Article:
An Alphabet of Poets – B is for Bly – Part II

To celebrate National Poetry Month I am featuring a new poet for each day of April. I will be at my abecedarian best and go through the alphabet from a to z with a few letters getting more than one post!

What Is Sorrow For?

What is sorrow for? It is a storehouse
Where we store wheat, barley, corn and tears.
We step to the door on a round stone,
And the storehouse feeds all the birds of sorrow.
And I say to myself: Will you have
Sorrow at last? Go on, be cheerful in autumn,
Be stoic, yes, be tranquil, calm;
Or in the valley of sorrows spread your wings.

Robert Bly, from  Talking Into the Ear of a Donkey,  Norton, 2011

A Ramble and Ramage for Robert For His 85th Birthday

Today my list of favorite poets starts with Berry and ends with Derry.
That’s as far as I can reach from where I sit at my desk
and pick poets, their books, off the shelf.

You might think me lazy or er, lucky that Robert Bly sits directly
over my right shoulder, always an easy grab but it’s complicated:

First I need to refer to angels, not Robert

though he likes to play up there in the world of God and dervishes and the everlasting.
And he believes The angels are still sending messages to Joseph
and he has been sending messages to me buried secretly inside his poems for years (don’t tell a soul.)

You might wonder why all this pother and bother about angels but I am getting there.
You see I was desperate today.
For no obvious rhyme or reason I couldn’t encourage any words for a poem.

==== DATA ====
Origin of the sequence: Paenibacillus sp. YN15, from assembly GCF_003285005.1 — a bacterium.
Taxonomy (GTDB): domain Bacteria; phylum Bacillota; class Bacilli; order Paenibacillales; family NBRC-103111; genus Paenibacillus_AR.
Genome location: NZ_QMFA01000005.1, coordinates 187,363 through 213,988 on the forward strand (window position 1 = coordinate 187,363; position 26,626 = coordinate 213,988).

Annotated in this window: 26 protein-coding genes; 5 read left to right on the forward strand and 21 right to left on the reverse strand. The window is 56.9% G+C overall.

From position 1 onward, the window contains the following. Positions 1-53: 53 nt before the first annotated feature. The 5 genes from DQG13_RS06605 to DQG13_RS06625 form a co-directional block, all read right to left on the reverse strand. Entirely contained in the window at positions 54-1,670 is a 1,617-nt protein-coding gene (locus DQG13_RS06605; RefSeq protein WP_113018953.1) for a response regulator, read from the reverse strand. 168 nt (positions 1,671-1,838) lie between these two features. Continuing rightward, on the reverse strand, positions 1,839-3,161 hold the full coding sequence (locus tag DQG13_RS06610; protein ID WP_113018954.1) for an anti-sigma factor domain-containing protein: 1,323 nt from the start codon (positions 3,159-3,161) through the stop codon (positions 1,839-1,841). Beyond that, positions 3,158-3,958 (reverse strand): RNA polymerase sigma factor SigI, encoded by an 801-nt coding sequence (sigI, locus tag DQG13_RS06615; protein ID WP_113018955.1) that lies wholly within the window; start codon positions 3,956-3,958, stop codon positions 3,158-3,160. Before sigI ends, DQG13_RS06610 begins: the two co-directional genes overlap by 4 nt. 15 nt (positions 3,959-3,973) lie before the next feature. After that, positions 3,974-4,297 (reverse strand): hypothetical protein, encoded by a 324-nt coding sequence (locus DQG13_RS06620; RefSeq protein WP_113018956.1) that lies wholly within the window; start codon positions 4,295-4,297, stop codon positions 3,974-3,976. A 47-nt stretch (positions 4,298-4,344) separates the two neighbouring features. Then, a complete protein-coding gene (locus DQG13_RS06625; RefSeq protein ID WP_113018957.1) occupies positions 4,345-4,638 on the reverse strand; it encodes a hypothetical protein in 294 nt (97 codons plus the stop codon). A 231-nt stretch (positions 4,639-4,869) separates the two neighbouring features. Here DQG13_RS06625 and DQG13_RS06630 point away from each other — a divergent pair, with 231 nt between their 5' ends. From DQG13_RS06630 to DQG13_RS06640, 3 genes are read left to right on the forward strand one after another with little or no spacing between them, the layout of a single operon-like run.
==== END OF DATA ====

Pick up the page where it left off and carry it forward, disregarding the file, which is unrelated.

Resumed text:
So I yanked out The Angels of Pompei in desperation for inspiration: a picture book
with poems by Robert Bly full of crumbling walls and pictures of angels
painted  in the first century c.e. before
being buried along with 16,000 or so poor souls

when Vesuvious blasted and buriedPompeii, Hurculaneum and Stabaie.
Dear angels –

missing the odd wing, foot and leg  but pretty ones
in pretty good shape

really, for being almost 2000 years old. And if you want to know they were discovered
in 1978, photographed in 1985 and published in 1991 in this book with poems by Bly.

I’m not one for mixing poems with angels after the Angel-book craze
in the 1980’s – and all those angels in saccharine Flavia and Hallmark cards, but I was surprised when I opened the book to see a poem
I already knew but from another book Talking into the Ear of the Donkey

and so perched on my chair, I leaned over again and hauled it off the shelf
to find the same poem, titled this time: What is Sorrow For? Not a bad idea for a poem
also in a book about angels and 16,000 or so dead.

But before you wonder if this gets any simpler I discovered from this book that this poem
was in the form of a Ramage
so I went on a small rampage
on the net to track down this new-to-me literary term and found it inside

yet another book by Bly  called Turkish Pears in August and that was great but there it
was again – the same poem on sorrow. I agree one might begin to think Angels
are trying to have their way with me

but before I lose my train of thought, I did find what a Ramage was- a made-up form
by Robert himself, from the French:  branch or ramify. Just eight lines long, has a
troubled speaker and remember this: it has at its heart key “sound particles”
such as in but more prevalent, lots of r sounds – ar, air, and er. Lots of er!

Did you know that an er is a sort of being that cries out ? For sure Robert adjures!
Well, have you ever seen an er? Umm? Perhaps not. Perhaps like Angels,
hard to see. But let me try with a Ramage of my own and er, maybe we can find one
or two dancing on a pin like angels are supposed to do.

A amage for Robert

Well there’s my first er already in Robert and I snuck
in an air in there so there, a plethora of sound particles
tears around but so far no echoes of sorrows or angels anywhere
except here inside my  sixty year old heart, older than Machado’s
when he wrote this in 1903: Last night, as I slept, I dreamt –
marvellous error! – That it was God I had here inside my heart.
Robert you translated that and were it possible I might bother
you to translate the stories of sorrow I have yet to write.  



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